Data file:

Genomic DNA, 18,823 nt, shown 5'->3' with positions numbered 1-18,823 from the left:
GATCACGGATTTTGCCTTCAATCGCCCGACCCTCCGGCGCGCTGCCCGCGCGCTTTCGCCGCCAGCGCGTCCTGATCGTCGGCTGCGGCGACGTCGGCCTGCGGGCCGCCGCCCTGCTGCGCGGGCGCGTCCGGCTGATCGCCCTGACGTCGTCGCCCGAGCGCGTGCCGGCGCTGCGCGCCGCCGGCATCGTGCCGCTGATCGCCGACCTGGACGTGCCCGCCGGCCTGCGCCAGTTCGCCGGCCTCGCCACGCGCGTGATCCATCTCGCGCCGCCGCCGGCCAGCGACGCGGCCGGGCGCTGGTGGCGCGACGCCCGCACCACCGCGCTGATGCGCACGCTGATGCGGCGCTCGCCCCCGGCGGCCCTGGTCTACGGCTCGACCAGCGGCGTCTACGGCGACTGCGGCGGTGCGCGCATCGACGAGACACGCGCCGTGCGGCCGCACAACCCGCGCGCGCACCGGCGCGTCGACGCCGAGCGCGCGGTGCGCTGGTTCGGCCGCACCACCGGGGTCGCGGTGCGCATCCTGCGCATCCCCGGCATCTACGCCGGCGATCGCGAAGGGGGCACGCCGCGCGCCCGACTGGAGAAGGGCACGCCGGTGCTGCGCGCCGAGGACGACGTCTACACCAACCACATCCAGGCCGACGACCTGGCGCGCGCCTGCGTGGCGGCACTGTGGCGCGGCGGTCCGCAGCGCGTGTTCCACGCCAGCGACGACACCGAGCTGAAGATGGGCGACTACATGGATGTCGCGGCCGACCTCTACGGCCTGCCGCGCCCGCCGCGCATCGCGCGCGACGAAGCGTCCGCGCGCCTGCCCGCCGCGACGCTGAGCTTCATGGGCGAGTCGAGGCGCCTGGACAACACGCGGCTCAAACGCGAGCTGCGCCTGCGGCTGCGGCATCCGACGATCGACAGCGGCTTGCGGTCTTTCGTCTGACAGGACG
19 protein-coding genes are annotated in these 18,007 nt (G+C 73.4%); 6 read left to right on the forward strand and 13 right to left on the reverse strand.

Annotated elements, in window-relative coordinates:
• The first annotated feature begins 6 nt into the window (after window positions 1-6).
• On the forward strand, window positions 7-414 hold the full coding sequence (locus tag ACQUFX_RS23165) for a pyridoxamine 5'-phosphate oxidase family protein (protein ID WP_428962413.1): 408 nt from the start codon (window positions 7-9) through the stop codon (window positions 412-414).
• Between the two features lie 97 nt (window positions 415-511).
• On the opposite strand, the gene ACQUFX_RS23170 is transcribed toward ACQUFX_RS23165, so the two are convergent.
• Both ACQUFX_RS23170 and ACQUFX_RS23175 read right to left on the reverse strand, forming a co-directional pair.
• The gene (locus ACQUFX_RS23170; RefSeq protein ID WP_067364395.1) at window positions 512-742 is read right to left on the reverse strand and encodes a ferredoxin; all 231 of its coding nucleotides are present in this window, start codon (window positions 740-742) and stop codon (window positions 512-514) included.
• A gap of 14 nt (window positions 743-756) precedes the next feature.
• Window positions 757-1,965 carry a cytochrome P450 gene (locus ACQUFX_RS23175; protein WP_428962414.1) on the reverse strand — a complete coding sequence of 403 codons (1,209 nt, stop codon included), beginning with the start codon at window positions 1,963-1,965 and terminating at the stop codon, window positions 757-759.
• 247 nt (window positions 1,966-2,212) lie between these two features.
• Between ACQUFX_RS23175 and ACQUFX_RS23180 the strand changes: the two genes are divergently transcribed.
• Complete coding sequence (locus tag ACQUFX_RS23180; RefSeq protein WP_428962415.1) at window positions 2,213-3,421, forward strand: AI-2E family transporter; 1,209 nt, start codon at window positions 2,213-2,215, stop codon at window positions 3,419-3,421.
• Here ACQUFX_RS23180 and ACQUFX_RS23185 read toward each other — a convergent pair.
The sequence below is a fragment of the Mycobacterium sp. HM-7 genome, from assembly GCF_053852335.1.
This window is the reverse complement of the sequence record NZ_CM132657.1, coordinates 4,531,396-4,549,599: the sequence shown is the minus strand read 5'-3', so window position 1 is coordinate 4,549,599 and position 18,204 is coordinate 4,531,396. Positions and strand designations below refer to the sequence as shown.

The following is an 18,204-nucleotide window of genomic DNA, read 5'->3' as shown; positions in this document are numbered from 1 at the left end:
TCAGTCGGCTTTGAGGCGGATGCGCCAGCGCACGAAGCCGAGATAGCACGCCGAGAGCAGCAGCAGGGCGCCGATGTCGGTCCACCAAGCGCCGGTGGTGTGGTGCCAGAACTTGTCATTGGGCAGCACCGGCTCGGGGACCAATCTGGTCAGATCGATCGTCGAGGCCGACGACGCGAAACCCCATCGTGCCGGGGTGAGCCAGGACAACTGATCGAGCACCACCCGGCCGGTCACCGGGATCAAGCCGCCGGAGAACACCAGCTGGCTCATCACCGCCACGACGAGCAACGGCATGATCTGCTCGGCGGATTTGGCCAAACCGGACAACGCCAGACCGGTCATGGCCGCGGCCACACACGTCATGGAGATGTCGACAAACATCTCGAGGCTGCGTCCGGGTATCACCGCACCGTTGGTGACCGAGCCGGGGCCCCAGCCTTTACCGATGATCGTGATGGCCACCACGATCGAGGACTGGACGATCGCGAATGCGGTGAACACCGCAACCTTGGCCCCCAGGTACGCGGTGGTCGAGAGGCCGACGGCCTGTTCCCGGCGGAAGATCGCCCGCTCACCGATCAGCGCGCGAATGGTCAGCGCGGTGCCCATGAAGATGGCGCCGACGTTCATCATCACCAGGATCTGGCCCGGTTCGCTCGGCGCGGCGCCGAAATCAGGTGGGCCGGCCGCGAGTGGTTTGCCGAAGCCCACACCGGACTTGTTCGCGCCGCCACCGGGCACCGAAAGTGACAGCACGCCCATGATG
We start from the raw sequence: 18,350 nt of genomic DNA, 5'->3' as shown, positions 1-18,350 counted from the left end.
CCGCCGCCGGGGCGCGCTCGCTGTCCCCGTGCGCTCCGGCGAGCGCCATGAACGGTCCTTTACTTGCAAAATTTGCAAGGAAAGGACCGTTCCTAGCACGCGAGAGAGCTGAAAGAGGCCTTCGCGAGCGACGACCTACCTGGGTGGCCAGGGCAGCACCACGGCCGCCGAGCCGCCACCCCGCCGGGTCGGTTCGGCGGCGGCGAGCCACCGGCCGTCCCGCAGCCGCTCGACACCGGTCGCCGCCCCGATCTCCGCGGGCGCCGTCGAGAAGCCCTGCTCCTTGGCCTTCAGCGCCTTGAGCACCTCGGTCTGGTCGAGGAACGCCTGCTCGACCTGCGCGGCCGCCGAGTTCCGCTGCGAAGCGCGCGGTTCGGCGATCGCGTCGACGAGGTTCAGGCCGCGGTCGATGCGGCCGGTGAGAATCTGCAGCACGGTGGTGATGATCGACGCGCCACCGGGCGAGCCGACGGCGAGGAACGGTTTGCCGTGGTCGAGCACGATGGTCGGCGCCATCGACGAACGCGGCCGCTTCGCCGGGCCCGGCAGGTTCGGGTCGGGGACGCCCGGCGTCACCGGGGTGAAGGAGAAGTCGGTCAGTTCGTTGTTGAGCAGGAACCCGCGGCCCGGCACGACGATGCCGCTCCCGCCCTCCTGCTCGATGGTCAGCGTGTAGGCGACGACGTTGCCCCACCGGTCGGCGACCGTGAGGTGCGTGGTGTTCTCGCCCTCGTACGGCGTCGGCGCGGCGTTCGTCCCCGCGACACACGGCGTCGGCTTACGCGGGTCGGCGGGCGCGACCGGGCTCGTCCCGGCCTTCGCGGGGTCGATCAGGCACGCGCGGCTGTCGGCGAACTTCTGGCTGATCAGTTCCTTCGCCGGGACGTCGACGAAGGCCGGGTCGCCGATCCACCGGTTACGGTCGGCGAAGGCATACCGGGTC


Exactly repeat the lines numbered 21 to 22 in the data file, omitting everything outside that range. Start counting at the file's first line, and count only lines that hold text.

We start from the raw sequence: 18,350 nt of genomic DNA, 5'->3' as shown, positions 1-18,350 counted from the left end.
CCGCCGCCGGGGCGCGCTCGCTGTCCCCGTGCGCTCCGGCGAGCGCCATGAACGGTCCTTTACTTGCAAAATTTGCAAGGAAAGGACCGTTCCTAGCACGCGAGAGAGCTGAAAGAGGCCTTCGCGAGCGACGACCTACCTGGGTGGCCAGGGCAGCACCACGGCCGCCGAGCCGCCACCCCGCCGGGTCGGTTCGGCGGCGGCGAGCCACCGGCCGTCCCGCAGCCGCTCGACACCGGTCGCCGCCCCGATCTCCGCGGGCGCCGTCGAGAAGCCCTGCTCCTTGGCCTTCAGCGCCTTGAGCACCTCGGTCTGGTCGAGGAACGCCTGCTCGACCTGCGCGGCCGCCGAGTTCCGCTGCGAAGCGCGCGGTTCGGCGATCGCGTCGACGAGGTTCAGGCCGCGGTCGATGCGGCCGGTGAGAATCTGCAGCACGGTGGTGATGATCGACGCGCCACCGGGCGAGCCGACGGCGAGGAACGGTTTGCCGTGGTCGAGCACGATGGTCGGCGCCATCGACGAACGCGGCCGCTTCGCCGGGCCCGGCAGGTTCGGGTCGGGGACGCCCGGCGTCACCGGGGTGAAGGAGAAGTCGGTCAGTTCGTTGTTGAGCAGGAACCCGCGGCCCGGCACGACGATGCCGCTCCCGCCCTCCTGCTCGATGGTCAGCGTGTAGGCGACGACGTTGCCCCACCGGTCGGCGACCGTGAGGTGCGTGGTGTTCTCGCCCTCGTACGGCGTCGGCGCGGCGTTCGTCCCCGCGACACACGGCGTCGGCTTACGCGGGTCGGCGGGCGCGACCGGGCTCGTCCCGGCCTTCGCGGGGTCGATCAGGCACGCGCGGCTGTCGGCGAACTTCTGGCTGATCAGTTCCTTCGCCGGGACGTCGACGAAGGCCGGGTCGCCGATCCACCGGTTACGGTCGGCGAAGGCATACCGGGTC